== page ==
BRUCKNER: Symphony No. 7 in E
PROKOFIEV: Symphony No. 5 in B flat, Op. 100. Lieutenant
Bernard Haitink recorded Bruckner's Symphony No. 7 with the Amsterdam Concertgebouw Orchestra in 1966. That recording was highly acclaimed at the time, and has remained in the catalog ever since. Now we have the conductor's live recording with the Chicago Symphony taken from performances May 10, 11, 12 and 15, 2007 in Orchestra Hall. James Mallinson produced, Christopher Willis was engineer, with John Newton as assistant engineer. They have provided a close-up sonic picture of the CSO. Mike placement helps to eliminate audience sounds but it also removes resonance and low bass. If you like your Bruckner massive and full-bodied, avoid this issue. Although Haitink's new recording is one of the longest ever of this symphony (67:31), Sir Georg Solti's 1986 Decca version with the same orchestra is about a minute longer, and the Hungarian conductor's incredible performance with the CSO recorded in Royal Albert Hall in 1978 available on DVD should not be missed (see REVIEW).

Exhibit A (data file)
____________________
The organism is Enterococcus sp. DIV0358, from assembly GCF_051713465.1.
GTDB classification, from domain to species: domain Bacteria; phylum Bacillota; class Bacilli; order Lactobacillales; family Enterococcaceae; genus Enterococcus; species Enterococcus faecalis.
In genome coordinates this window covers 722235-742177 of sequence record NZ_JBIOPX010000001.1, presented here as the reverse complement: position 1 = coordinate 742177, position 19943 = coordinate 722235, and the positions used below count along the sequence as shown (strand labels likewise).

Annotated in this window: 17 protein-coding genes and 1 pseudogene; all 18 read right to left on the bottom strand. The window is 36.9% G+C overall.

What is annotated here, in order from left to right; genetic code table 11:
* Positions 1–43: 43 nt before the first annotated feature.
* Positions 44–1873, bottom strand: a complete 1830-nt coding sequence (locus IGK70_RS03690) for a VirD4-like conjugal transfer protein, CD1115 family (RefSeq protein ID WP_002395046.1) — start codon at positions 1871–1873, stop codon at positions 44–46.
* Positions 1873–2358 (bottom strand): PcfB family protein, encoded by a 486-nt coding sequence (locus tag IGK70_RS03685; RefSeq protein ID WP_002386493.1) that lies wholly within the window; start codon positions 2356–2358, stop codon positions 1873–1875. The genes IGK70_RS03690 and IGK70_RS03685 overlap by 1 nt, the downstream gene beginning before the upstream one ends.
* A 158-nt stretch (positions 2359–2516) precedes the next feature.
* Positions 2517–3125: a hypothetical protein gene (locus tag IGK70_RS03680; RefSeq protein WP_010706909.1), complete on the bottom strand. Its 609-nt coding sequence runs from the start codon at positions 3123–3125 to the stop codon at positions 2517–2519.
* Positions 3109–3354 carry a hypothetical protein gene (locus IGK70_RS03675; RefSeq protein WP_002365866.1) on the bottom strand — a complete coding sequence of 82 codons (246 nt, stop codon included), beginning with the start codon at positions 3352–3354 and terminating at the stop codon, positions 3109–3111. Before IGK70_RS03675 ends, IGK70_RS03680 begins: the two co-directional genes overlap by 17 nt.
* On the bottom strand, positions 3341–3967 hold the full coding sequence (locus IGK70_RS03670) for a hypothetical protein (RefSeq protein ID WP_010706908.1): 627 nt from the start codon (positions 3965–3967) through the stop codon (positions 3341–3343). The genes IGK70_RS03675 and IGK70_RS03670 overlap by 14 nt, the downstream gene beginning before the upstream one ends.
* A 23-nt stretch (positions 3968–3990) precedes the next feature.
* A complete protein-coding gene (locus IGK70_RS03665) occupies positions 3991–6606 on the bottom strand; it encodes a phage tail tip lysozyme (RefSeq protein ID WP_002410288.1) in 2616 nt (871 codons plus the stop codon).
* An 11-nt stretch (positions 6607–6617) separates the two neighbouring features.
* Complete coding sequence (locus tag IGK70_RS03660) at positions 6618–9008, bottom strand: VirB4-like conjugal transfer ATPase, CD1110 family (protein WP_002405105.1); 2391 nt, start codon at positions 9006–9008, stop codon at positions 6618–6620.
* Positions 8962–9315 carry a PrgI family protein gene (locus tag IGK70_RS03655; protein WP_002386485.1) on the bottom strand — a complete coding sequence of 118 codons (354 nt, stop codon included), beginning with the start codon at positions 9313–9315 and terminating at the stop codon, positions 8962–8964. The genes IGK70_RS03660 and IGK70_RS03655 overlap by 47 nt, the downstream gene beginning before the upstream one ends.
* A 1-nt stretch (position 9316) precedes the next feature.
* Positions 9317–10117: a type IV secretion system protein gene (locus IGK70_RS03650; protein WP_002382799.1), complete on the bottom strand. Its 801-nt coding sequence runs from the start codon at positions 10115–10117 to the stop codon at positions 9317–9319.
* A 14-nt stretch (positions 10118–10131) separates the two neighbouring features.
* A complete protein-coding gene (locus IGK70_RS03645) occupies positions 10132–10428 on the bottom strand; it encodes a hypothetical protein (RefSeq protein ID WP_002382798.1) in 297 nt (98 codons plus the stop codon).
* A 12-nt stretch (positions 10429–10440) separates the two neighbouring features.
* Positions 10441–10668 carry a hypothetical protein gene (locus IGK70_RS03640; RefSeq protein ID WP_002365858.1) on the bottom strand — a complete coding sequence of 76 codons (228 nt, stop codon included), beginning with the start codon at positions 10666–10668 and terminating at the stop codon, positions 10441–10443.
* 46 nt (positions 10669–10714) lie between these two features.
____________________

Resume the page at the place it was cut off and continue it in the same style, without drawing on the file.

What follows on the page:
Melba is to be congratulated for their enterprise in recording Wagner's complete Ring Cycle, a commendable effort distinguished by excellent orchestral playing and a generally high standard of singing, considering the difficulty of casting Wagnerian operas today. This Götterdämmerung is the finest overall set of the series. Timothy Mussard, a name new to me, shows great promise as Siegfried, although the role in this opera isn't nearly as challenging as it is in the previous opera. Lisa Gasteen is a fine Brünnhilde; throughout, the singing is of the highest standard. And the sound is magnificent, the first recording of Wagner's masterpiece to be recorded in SACD, produced by Maria Vandamme and Ian Perry and engineered by Phil Rowlands. The sound perspective is that of the live performance. A luxurious booklet and complete text are included in this quality issue.
Paavo Järvi and the Cincinnati Symphony continue their fine series of Telarc recordings with this Prokofiev disk recorded in Cincinnati's Music Hall March 18-19, 2007. One can always expect a fine performance with Järvi on the podium, and these do not disappoint. However, the sound is typical Telarc, a bit distant, quite unresonant, but ultra-clear. You'll hear a whopping bass drum, but I'd prefer more resonance, which can be heard on the recent Pentatone issue of Symphony No. 5, with Vladimir Jurowski and the Russian National Orchestra (REVIEW) This also has the advantage of a more imaginative coupling, Prokofiev's seldom-heard Ode to the End of the War.
R.E.B. (January 2008)